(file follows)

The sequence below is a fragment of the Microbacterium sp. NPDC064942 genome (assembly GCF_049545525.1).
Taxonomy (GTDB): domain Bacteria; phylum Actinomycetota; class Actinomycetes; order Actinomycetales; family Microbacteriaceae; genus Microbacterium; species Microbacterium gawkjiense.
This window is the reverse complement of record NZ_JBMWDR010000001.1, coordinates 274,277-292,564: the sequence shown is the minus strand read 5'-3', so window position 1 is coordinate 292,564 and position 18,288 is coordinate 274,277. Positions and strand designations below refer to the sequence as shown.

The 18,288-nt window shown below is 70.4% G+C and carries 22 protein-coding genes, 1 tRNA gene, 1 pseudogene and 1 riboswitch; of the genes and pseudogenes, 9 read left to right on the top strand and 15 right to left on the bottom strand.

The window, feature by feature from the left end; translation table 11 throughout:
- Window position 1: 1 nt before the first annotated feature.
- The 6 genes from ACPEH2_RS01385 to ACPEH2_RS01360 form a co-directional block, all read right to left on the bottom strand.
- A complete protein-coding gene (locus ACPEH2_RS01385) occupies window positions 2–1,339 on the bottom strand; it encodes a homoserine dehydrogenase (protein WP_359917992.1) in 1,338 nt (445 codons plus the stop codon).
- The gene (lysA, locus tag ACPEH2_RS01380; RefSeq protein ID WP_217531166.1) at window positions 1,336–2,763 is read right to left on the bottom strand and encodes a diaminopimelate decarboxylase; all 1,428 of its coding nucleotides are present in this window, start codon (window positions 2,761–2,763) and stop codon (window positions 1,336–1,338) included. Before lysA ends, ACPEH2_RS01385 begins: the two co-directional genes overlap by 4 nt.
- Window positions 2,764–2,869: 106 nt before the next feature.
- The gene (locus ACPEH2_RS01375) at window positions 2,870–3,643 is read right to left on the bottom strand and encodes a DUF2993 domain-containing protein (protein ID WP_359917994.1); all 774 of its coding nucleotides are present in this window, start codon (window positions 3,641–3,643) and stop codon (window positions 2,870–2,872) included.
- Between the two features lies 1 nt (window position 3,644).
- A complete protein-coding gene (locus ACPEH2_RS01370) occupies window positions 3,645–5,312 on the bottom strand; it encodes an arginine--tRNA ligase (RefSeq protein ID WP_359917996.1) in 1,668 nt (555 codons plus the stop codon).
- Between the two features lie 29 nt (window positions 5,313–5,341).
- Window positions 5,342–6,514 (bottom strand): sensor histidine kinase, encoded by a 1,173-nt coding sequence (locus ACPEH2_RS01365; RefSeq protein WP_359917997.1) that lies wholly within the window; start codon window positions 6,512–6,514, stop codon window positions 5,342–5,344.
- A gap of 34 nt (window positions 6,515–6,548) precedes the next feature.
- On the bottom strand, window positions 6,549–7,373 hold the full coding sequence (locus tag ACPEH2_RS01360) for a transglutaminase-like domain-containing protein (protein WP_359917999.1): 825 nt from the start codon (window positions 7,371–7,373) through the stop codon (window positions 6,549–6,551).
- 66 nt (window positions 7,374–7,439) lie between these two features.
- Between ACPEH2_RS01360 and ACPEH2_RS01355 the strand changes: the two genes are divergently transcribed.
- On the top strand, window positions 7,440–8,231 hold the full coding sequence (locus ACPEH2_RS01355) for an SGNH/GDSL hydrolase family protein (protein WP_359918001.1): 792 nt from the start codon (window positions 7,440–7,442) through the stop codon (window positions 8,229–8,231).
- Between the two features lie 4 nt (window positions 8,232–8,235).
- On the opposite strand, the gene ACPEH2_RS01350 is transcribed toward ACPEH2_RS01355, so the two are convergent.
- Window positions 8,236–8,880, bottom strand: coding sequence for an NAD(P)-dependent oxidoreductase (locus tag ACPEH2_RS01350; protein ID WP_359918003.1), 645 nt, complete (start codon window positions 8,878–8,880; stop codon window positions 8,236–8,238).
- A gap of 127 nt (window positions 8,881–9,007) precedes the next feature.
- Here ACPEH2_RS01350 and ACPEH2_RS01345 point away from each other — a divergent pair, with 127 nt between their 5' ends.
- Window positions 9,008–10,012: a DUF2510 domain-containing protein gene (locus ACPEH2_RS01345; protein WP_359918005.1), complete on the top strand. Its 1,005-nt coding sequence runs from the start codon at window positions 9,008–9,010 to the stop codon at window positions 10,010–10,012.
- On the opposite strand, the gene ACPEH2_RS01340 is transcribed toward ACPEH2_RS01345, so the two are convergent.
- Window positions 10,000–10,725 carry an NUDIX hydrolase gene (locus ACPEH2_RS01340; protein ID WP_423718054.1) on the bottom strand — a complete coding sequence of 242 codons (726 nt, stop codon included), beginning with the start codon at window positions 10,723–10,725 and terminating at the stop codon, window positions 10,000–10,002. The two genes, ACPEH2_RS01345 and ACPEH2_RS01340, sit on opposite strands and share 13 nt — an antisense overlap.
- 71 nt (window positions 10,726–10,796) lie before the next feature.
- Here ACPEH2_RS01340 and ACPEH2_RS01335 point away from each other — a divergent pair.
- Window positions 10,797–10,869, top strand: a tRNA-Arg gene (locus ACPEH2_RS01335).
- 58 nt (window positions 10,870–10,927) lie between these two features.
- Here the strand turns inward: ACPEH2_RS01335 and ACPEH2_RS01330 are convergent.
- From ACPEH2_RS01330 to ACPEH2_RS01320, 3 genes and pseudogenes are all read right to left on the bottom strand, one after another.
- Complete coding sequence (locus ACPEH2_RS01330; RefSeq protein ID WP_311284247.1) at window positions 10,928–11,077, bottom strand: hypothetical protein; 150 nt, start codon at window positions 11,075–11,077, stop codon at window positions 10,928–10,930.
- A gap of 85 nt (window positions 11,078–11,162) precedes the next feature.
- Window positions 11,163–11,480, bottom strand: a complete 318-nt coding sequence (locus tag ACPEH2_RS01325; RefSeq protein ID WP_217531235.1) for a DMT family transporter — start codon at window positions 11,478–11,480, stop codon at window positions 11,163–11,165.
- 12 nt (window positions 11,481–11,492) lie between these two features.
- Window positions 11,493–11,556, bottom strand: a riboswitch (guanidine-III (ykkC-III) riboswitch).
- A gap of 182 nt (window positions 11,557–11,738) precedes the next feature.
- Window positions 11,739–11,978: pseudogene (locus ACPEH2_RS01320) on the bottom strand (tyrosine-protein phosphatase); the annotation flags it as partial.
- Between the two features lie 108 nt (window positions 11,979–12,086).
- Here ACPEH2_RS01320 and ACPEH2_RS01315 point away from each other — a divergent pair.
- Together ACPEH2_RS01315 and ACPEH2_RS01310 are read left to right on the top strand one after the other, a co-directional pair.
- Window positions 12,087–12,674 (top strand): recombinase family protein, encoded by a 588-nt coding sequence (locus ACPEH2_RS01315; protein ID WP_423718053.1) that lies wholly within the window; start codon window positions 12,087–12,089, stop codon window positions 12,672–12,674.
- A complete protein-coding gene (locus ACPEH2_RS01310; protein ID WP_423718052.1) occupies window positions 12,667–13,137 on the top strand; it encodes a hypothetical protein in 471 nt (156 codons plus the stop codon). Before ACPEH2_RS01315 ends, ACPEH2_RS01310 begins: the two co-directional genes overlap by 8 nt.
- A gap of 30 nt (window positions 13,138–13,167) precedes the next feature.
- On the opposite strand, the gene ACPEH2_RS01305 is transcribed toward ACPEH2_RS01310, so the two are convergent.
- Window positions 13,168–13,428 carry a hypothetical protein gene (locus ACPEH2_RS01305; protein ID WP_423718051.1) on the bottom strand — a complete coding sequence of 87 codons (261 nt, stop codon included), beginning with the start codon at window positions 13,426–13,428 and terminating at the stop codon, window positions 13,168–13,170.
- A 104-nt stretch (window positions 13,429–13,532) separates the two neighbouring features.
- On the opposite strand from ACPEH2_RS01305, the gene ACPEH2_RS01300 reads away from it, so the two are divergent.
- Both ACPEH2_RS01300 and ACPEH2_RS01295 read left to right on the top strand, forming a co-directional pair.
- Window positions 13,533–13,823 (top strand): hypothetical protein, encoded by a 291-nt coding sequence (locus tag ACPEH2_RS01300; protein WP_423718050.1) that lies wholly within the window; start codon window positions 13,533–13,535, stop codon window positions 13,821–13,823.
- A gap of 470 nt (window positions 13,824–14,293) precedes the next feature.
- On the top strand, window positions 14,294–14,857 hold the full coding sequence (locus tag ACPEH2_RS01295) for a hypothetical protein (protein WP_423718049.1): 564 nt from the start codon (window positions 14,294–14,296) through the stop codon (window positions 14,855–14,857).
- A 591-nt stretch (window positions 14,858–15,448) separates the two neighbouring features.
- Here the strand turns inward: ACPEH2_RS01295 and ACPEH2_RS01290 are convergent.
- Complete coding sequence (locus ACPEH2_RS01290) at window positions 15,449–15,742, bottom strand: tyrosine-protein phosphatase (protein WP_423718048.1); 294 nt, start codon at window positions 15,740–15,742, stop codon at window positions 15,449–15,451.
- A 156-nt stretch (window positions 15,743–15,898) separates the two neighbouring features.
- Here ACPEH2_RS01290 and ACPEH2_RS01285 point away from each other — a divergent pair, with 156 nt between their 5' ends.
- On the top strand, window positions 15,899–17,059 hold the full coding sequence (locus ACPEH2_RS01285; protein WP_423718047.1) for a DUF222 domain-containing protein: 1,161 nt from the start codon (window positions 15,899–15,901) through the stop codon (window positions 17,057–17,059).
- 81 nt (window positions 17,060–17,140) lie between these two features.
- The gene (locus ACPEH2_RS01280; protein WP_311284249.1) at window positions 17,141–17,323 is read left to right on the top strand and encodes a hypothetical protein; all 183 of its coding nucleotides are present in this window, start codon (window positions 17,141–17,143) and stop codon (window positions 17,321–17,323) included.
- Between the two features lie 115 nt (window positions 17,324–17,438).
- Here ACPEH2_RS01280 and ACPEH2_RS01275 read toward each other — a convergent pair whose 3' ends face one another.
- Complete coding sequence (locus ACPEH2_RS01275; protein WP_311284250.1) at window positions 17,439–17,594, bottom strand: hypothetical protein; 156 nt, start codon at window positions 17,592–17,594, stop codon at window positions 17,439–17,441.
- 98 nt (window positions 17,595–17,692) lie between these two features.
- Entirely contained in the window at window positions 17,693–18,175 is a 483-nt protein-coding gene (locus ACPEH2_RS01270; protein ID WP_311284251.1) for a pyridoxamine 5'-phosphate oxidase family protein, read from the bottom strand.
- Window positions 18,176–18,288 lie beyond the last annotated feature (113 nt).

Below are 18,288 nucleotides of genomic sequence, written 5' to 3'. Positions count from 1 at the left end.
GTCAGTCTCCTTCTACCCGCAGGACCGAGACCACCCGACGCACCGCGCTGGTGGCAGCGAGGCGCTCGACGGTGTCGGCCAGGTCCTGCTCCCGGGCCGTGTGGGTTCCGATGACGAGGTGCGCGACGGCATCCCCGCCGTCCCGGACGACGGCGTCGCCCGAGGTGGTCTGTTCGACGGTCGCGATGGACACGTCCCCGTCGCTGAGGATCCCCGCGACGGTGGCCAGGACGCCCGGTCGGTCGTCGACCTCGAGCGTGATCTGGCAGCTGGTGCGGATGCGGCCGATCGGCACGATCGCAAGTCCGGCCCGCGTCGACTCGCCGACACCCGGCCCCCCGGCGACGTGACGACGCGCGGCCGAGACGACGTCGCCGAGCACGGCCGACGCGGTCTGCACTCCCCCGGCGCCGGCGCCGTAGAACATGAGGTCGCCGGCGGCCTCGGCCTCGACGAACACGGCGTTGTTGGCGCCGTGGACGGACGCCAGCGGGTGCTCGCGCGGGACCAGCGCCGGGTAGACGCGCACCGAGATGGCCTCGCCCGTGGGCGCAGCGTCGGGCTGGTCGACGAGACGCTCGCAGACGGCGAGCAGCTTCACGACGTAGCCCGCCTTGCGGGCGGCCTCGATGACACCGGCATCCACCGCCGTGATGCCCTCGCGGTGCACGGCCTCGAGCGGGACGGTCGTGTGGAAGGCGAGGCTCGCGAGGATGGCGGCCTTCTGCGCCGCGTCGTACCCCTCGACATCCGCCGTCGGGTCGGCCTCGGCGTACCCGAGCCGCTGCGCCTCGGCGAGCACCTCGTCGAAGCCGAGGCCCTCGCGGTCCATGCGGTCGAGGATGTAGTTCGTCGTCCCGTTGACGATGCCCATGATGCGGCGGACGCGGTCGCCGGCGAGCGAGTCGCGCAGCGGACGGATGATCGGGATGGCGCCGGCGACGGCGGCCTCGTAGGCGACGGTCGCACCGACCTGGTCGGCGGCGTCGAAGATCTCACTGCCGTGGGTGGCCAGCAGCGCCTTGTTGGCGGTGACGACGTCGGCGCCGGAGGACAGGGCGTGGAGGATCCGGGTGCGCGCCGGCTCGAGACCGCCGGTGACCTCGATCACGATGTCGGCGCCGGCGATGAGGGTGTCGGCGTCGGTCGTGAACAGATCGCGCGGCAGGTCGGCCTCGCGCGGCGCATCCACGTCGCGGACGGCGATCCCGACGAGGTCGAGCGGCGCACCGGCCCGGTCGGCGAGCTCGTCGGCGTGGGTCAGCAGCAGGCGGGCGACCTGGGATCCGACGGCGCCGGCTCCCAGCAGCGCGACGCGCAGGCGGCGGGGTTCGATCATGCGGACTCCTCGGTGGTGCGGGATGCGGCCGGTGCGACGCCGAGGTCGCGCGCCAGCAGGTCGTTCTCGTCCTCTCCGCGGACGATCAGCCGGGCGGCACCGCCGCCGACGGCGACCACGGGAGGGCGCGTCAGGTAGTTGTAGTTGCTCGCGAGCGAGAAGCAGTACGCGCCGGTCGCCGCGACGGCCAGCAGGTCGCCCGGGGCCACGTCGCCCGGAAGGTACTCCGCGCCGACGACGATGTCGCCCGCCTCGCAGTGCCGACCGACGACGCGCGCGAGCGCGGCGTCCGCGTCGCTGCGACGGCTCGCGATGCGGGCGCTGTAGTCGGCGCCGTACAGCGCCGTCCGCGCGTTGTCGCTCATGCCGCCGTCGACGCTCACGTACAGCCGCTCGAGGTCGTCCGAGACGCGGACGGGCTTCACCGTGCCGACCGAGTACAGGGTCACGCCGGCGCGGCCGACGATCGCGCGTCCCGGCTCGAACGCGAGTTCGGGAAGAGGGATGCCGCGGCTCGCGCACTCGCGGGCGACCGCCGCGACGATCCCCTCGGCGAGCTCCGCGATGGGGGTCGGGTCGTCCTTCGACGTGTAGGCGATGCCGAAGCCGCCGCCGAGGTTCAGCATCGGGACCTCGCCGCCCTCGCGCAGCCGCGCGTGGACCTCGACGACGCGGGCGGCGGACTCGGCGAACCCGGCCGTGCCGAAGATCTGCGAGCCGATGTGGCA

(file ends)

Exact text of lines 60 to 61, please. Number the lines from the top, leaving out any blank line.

- Here ACPEH2_RS01290 and ACPEH2_RS01285 point away from each other — a divergent pair, with 156 nt between their 5' ends.
- On the top strand, window positions 15,899–17,059 hold the full coding sequence (locus ACPEH2_RS01285; protein WP_423718047.1) for a DUF222 domain-containing protein: 1,161 nt from the start codon (window positions 15,899–15,901) through the stop codon (window positions 17,057–17,059).